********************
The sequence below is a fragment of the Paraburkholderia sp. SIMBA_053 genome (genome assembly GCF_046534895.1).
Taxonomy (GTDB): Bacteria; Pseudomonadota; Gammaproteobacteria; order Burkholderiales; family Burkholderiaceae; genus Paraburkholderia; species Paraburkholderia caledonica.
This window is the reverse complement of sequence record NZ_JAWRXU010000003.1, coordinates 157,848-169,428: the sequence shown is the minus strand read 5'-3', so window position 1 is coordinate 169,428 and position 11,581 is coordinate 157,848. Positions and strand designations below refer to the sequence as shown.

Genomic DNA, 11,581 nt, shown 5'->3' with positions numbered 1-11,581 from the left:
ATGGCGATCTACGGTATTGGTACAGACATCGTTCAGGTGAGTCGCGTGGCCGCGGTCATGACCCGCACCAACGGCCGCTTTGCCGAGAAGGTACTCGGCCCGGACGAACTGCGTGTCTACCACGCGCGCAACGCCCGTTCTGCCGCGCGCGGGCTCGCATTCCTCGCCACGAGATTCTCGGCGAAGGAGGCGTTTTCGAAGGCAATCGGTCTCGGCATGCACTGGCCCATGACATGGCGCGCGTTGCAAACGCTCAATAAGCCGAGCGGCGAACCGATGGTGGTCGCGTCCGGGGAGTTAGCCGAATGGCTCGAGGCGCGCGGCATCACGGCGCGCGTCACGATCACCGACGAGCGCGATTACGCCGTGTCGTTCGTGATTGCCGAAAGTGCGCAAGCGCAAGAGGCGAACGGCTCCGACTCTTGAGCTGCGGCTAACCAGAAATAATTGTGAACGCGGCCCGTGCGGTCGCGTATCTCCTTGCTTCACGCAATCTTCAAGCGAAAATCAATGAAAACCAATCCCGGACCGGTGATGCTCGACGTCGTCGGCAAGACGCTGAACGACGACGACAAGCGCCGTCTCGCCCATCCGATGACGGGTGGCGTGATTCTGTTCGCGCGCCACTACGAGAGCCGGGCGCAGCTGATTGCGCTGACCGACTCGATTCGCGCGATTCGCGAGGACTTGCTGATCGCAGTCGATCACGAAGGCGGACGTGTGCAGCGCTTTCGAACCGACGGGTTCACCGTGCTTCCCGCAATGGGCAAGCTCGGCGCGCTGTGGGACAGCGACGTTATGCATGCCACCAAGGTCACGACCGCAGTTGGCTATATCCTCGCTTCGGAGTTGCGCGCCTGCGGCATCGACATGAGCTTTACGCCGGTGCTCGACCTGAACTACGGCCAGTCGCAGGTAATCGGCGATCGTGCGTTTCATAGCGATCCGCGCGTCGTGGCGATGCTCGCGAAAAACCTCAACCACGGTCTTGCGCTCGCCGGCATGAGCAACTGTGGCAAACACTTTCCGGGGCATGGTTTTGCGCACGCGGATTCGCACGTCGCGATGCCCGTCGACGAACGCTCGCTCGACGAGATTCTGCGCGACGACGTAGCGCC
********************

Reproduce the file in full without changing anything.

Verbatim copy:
The sequence below is a fragment of the Paraburkholderia sp. SIMBA_053 genome (genome assembly GCF_046534895.1).
Taxonomy (GTDB): Bacteria; Pseudomonadota; Gammaproteobacteria; order Burkholderiales; family Burkholderiaceae; genus Paraburkholderia; species Paraburkholderia caledonica.
This window is the reverse complement of sequence record NZ_JAWRXU010000003.1, coordinates 157,848-169,428: the sequence shown is the minus strand read 5'-3', so window position 1 is coordinate 169,428 and position 11,581 is coordinate 157,848. Positions and strand designations below refer to the sequence as shown.

Genomic DNA, 11,581 nt, shown 5'->3' with positions numbered 1-11,581 from the left:
ATGGCGATCTACGGTATTGGTACAGACATCGTTCAGGTGAGTCGCGTGGCCGCGGTCATGACCCGCACCAACGGCCGCTTTGCCGAGAAGGTACTCGGCCCGGACGAACTGCGTGTCTACCACGCGCGCAACGCCCGTTCTGCCGCGCGCGGGCTCGCATTCCTCGCCACGAGATTCTCGGCGAAGGAGGCGTTTTCGAAGGCAATCGGTCTCGGCATGCACTGGCCCATGACATGGCGCGCGTTGCAAACGCTCAATAAGCCGAGCGGCGAACCGATGGTGGTCGCGTCCGGGGAGTTAGCCGAATGGCTCGAGGCGCGCGGCATCACGGCGCGCGTCACGATCACCGACGAGCGCGATTACGCCGTGTCGTTCGTGATTGCCGAAAGTGCGCAAGCGCAAGAGGCGAACGGCTCCGACTCTTGAGCTGCGGCTAACCAGAAATAATTGTGAACGCGGCCCGTGCGGTCGCGTATCTCCTTGCTTCACGCAATCTTCAAGCGAAAATCAATGAAAACCAATCCCGGACCGGTGATGCTCGACGTCGTCGGCAAGACGCTGAACGACGACGACAAGCGCCGTCTCGCCCATCCGATGACGGGTGGCGTGATTCTGTTCGCGCGCCACTACGAGAGCCGGGCGCAGCTGATTGCGCTGACCGACTCGATTCGCGCGATTCGCGAGGACTTGCTGATCGCAGTCGATCACGAAGGCGGACGTGTGCAGCGCTTTCGAACCGACGGGTTCACCGTGCTTCCCGCAATGGGCAAGCTCGGCGCGCTGTGGGACAGCGACGTTATGCATGCCACCAAGGTCACGACCGCAGTTGGCTATATCCTCGCTTCGGAGTTGCGCGCCTGCGGCATCGACATGAGCTTTACGCCGGTGCTCGACCTGAACTACGGCCAGTCGCAGGTAATCGGCGATCGTGCGTTTCATAGCGATCCGCGCGTCGTGGCGATGCTCGCGAAAAACCTCAACCACGGTCTTGCGCTCGCCGGCATGAGCAACTGTGGCAAACACTTTCCGGGGCATGGTTTTGCGCACGCGGATTCGCACGTCGCGATGCCCGTCGACGAACGCTCGCTCGACGAGATTCTGCGCGACGACGTAGCGCC